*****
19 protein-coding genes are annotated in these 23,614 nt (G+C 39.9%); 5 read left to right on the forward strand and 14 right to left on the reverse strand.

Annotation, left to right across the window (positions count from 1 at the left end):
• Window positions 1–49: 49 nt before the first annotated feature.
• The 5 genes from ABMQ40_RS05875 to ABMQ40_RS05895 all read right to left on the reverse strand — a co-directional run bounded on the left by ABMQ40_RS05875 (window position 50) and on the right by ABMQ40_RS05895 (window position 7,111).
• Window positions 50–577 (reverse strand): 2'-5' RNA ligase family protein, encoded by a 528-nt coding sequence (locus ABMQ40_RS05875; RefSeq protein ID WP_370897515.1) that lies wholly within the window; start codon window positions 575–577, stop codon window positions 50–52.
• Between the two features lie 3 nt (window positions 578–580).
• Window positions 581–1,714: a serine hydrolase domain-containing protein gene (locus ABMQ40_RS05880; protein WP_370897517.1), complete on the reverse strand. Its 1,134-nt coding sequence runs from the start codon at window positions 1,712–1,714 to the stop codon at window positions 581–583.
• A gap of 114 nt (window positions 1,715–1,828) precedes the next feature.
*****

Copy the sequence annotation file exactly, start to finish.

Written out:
19 protein-coding genes are annotated in these 23,614 nt (G+C 39.9%); 5 read left to right on the forward strand and 14 right to left on the reverse strand.

Annotation, left to right across the window (positions count from 1 at the left end):
• Window positions 1–49: 49 nt before the first annotated feature.
• The 5 genes from ABMQ40_RS05875 to ABMQ40_RS05895 all read right to left on the reverse strand — a co-directional run bounded on the left by ABMQ40_RS05875 (window position 50) and on the right by ABMQ40_RS05895 (window position 7,111).
• Window positions 50–577 (reverse strand): 2'-5' RNA ligase family protein, encoded by a 528-nt coding sequence (locus ABMQ40_RS05875; RefSeq protein ID WP_370897515.1) that lies wholly within the window; start codon window positions 575–577, stop codon window positions 50–52.
• Between the two features lie 3 nt (window positions 578–580).
• Window positions 581–1,714: a serine hydrolase domain-containing protein gene (locus ABMQ40_RS05880; protein WP_370897517.1), complete on the reverse strand. Its 1,134-nt coding sequence runs from the start codon at window positions 1,712–1,714 to the stop codon at window positions 581–583.
• A gap of 114 nt (window positions 1,715–1,828) precedes the next feature.